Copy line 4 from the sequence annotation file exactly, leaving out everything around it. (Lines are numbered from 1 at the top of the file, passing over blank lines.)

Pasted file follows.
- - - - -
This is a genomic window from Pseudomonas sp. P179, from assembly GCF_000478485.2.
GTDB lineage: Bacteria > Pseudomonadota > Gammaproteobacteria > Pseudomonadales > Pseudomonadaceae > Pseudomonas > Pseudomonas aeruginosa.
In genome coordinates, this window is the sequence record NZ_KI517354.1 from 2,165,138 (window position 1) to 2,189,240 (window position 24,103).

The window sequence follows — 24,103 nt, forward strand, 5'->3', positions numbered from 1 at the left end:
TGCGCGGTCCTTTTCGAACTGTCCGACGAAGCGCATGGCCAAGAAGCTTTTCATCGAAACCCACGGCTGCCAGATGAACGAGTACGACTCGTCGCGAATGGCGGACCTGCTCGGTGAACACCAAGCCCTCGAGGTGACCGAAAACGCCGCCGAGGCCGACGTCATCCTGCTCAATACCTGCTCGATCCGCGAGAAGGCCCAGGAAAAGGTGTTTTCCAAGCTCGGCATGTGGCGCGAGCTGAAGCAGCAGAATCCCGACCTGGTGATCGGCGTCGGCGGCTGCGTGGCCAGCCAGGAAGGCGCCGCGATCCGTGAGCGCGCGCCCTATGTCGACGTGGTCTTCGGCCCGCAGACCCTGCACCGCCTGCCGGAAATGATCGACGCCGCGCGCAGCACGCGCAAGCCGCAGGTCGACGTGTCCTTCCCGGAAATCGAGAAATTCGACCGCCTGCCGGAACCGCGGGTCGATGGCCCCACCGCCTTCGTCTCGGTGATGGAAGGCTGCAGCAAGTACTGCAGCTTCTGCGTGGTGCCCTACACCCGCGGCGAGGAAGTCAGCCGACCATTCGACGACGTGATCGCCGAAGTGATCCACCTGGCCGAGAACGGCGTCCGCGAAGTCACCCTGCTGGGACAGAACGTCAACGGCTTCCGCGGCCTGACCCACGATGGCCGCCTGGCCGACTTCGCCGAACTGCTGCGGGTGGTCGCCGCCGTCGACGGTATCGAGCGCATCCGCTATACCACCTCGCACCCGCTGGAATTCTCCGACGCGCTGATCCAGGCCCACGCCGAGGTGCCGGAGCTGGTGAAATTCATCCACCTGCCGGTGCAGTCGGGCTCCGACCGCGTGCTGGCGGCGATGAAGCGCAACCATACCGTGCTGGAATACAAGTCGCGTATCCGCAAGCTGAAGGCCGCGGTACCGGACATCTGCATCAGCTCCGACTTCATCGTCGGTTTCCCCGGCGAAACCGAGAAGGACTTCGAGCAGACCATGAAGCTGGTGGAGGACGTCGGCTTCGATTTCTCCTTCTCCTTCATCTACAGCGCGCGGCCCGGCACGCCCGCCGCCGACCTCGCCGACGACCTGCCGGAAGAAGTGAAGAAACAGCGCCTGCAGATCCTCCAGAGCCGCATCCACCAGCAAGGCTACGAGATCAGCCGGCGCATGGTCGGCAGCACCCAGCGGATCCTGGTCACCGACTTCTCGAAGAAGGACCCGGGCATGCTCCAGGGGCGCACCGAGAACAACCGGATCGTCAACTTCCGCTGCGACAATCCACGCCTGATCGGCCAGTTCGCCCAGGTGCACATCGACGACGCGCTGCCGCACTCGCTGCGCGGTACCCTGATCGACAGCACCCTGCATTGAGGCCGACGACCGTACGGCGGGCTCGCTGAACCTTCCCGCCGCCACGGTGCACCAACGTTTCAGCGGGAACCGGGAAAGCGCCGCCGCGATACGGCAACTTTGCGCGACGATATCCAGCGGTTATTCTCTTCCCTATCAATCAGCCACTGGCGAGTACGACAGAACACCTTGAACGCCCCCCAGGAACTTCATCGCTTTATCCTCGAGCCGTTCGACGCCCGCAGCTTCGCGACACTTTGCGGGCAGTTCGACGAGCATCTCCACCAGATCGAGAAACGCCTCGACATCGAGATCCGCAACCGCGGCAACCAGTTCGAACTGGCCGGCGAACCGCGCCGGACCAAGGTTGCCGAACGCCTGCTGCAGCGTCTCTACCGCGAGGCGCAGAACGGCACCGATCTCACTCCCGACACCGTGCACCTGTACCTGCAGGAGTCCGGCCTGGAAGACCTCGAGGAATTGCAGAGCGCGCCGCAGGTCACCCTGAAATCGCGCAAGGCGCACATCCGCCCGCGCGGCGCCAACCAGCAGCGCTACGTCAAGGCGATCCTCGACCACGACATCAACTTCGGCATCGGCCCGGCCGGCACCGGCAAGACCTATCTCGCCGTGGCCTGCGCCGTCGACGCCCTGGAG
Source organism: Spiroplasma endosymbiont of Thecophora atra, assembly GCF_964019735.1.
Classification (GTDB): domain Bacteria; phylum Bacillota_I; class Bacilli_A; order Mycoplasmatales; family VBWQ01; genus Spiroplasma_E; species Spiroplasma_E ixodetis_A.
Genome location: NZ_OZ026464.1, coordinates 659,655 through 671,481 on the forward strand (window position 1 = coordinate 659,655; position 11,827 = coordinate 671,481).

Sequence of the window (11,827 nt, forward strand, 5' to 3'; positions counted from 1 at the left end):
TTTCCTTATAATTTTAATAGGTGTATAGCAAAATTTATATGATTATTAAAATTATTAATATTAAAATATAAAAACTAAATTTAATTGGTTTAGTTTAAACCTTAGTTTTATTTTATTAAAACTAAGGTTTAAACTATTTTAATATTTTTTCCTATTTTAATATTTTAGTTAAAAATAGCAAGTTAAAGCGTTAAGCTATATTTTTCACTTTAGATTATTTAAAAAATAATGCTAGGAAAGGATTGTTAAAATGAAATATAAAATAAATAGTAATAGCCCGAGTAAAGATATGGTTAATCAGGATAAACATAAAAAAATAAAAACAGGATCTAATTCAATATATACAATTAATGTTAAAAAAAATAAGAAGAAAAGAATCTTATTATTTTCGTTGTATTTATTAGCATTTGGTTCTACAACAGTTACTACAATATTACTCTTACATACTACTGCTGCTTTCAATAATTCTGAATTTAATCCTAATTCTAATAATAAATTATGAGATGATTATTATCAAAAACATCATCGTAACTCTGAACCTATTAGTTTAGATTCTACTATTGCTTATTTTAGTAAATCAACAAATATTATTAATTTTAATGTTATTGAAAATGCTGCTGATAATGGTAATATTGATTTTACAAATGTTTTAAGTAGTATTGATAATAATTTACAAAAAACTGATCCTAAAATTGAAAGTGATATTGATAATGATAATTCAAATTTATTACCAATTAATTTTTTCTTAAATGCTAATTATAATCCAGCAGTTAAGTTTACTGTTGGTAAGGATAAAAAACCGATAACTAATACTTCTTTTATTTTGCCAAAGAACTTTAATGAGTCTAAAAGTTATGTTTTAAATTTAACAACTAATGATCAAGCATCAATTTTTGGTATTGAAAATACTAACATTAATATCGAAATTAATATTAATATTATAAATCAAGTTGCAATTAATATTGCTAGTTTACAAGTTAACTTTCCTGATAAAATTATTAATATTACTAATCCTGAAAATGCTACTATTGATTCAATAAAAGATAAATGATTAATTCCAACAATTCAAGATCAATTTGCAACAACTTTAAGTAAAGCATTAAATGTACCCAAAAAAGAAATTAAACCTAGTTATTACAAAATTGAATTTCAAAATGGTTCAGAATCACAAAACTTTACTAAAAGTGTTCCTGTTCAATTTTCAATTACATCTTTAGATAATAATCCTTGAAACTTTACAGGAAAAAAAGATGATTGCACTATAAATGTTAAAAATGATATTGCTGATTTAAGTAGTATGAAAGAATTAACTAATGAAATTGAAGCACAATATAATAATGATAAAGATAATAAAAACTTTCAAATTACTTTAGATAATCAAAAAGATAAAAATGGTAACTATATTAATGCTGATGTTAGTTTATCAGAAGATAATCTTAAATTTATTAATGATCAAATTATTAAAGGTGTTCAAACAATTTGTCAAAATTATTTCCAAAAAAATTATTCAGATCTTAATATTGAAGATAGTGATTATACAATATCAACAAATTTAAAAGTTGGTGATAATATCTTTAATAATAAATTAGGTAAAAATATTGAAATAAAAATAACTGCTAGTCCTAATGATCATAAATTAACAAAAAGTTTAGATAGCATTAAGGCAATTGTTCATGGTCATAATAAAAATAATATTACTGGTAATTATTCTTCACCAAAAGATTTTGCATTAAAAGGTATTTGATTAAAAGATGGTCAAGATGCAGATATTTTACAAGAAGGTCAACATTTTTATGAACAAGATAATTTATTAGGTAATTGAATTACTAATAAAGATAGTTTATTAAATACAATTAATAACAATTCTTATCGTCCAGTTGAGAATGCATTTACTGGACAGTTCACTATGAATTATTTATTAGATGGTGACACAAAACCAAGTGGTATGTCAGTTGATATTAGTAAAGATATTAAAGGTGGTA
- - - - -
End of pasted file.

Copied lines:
The window sequence follows — 24,103 nt, forward strand, 5'->3', positions numbered from 1 at the left end: